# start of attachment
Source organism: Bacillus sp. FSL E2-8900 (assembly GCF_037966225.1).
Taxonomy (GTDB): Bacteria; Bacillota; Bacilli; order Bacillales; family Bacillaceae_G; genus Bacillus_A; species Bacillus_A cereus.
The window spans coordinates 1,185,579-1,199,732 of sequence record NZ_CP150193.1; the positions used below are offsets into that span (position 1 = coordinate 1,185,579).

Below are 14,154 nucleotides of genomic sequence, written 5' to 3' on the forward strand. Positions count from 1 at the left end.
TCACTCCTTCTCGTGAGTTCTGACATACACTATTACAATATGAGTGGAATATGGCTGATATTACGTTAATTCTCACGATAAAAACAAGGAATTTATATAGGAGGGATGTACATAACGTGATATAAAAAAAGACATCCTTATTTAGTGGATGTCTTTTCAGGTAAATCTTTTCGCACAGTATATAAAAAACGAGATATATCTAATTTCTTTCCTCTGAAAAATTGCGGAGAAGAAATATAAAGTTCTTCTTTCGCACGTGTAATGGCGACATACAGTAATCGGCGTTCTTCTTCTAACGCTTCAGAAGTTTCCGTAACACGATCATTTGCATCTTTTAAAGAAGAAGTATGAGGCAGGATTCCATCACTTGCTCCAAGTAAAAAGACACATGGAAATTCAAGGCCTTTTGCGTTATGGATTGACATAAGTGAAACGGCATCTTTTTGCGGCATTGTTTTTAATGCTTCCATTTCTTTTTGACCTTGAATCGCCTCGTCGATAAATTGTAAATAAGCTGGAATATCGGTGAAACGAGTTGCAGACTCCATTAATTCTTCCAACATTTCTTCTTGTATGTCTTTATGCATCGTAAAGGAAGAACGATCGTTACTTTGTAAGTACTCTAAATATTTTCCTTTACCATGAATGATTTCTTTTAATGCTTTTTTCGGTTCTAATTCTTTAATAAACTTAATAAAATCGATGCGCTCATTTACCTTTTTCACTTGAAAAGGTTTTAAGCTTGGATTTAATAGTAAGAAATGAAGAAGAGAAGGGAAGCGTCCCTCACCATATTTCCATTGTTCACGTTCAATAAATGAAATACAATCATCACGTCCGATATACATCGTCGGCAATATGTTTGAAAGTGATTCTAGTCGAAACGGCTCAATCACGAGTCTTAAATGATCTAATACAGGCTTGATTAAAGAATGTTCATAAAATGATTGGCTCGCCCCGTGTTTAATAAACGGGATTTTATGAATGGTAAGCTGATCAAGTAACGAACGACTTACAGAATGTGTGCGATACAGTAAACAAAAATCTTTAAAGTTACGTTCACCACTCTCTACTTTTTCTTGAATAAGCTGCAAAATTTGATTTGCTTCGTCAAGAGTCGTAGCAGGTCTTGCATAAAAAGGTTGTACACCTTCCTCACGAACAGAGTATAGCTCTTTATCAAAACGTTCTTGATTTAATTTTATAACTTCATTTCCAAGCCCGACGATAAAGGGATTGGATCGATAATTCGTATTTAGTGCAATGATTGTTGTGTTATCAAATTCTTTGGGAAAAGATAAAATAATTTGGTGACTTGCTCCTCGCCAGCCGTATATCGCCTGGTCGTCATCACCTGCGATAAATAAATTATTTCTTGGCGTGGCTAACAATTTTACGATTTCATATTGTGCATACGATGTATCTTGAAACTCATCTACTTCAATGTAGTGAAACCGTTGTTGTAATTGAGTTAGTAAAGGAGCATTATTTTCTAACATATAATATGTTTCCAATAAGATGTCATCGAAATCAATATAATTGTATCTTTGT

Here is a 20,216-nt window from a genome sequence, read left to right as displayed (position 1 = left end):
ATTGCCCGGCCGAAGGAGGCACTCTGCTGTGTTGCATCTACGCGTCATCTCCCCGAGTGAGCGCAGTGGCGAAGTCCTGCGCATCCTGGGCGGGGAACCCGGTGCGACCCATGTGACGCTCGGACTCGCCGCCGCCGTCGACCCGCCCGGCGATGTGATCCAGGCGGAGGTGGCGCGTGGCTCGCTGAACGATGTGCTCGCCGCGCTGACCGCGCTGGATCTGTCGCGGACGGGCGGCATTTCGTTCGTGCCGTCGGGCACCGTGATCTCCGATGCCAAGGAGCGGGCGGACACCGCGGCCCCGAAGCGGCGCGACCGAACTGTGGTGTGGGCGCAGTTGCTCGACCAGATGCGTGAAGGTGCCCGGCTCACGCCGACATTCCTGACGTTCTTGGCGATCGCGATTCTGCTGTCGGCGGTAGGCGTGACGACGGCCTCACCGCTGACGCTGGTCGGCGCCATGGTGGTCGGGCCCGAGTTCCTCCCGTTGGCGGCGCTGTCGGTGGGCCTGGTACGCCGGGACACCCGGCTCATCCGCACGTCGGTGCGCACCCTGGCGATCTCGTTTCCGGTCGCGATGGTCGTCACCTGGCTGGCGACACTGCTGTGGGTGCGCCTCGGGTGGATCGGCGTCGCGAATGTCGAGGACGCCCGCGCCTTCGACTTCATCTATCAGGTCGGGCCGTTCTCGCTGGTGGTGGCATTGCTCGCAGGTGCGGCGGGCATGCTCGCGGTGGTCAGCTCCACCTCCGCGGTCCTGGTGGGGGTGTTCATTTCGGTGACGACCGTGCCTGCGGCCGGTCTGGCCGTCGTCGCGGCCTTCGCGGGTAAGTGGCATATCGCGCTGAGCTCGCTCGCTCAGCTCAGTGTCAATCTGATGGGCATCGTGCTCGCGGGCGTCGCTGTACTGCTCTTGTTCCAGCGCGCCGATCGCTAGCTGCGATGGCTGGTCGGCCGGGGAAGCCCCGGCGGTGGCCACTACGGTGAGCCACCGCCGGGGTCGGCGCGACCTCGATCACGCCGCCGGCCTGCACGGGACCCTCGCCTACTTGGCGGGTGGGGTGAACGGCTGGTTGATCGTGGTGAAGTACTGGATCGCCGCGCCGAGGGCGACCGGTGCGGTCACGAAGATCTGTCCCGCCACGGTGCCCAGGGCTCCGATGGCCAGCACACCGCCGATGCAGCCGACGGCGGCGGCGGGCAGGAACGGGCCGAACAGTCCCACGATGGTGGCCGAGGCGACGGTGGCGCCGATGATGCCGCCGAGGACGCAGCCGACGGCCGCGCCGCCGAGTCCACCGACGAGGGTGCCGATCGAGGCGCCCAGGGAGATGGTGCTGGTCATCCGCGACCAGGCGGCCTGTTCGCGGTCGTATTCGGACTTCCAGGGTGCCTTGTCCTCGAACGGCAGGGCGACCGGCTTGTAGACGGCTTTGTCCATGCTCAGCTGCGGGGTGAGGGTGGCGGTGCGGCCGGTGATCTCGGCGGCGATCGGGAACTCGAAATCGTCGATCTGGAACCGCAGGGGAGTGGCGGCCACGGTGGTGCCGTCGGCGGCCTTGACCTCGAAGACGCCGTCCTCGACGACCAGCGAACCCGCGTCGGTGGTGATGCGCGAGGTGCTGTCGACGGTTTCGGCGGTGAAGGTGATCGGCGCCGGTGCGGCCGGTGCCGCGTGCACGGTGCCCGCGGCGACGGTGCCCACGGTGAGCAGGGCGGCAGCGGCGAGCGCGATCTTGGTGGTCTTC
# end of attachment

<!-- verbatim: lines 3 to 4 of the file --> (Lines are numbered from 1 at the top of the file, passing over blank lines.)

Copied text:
The window spans coordinates 1,185,579-1,199,732 of sequence record NZ_CP150193.1; the positions used below are offsets into that span (position 1 = coordinate 1,185,579).

Below are 14,154 nucleotides of genomic sequence, written 5' to 3' on the forward strand. Positions count from 1 at the left end.